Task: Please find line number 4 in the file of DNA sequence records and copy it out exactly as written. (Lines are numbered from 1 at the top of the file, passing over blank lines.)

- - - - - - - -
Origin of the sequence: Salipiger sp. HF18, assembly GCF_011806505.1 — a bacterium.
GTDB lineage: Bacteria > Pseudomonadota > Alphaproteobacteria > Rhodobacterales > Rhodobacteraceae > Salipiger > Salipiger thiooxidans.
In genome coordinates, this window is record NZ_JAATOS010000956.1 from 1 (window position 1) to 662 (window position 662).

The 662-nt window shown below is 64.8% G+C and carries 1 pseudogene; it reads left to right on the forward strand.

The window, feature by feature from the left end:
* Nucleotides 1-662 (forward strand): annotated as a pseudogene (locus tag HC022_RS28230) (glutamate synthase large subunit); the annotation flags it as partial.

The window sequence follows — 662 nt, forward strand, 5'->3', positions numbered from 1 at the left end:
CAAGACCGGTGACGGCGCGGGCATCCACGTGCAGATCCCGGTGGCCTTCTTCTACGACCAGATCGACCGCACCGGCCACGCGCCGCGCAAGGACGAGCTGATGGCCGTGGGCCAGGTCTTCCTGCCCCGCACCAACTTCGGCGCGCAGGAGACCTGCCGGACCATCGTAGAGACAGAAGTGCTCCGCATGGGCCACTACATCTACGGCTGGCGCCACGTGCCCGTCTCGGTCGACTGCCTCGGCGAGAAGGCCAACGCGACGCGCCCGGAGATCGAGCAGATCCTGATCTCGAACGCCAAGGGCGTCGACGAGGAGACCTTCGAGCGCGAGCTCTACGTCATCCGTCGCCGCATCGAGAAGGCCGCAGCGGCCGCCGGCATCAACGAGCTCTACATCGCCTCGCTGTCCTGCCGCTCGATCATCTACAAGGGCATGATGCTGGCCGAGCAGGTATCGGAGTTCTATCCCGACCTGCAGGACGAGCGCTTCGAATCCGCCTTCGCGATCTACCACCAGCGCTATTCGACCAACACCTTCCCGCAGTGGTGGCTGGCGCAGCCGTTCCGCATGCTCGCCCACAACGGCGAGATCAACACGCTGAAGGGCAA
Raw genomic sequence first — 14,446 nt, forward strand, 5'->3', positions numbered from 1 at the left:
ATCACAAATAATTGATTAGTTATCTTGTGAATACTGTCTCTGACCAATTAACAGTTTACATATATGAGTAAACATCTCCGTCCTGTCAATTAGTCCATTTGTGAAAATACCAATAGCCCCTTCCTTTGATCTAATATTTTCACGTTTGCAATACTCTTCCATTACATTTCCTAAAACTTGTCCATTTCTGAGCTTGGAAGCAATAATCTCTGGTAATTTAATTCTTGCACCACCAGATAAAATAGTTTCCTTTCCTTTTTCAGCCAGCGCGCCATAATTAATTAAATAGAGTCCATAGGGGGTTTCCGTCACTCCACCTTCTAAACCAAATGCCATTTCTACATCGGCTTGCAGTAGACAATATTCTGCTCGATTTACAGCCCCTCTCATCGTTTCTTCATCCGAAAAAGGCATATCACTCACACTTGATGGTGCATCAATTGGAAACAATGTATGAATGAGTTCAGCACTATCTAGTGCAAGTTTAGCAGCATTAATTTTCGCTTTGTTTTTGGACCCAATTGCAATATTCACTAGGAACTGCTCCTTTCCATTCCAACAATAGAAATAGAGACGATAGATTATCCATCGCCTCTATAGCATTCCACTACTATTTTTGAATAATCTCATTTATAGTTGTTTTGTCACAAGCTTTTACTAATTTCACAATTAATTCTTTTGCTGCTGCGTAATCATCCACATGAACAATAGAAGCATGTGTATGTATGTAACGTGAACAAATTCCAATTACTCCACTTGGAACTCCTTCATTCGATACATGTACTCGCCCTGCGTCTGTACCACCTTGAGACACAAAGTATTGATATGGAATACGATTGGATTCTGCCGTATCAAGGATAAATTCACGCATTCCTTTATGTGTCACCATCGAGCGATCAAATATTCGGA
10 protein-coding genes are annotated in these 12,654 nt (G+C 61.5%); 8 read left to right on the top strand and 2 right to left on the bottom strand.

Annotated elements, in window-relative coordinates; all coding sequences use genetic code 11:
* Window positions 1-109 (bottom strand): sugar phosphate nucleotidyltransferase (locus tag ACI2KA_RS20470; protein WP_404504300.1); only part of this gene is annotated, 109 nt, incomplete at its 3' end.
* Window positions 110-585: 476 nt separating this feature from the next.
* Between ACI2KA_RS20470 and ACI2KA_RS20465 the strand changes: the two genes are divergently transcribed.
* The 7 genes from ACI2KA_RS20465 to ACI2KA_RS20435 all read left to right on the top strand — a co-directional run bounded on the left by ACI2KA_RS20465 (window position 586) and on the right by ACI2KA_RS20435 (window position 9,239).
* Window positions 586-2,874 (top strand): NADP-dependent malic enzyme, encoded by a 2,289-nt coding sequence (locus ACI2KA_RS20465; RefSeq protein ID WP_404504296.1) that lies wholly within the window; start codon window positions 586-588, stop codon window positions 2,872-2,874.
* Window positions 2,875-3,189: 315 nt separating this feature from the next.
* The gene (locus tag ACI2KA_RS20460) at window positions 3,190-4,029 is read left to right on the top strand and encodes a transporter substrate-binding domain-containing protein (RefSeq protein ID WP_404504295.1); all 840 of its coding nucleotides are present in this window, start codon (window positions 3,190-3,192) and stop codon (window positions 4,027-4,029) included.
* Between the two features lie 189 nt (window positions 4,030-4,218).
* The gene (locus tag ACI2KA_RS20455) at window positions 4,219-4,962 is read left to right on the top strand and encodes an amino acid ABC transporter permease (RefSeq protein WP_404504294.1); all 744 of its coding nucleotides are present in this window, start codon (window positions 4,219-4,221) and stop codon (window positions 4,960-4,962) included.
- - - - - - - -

The 662-nt window shown below is 64.8% G+C and carries 1 pseudogene; it reads left to right on the forward strand.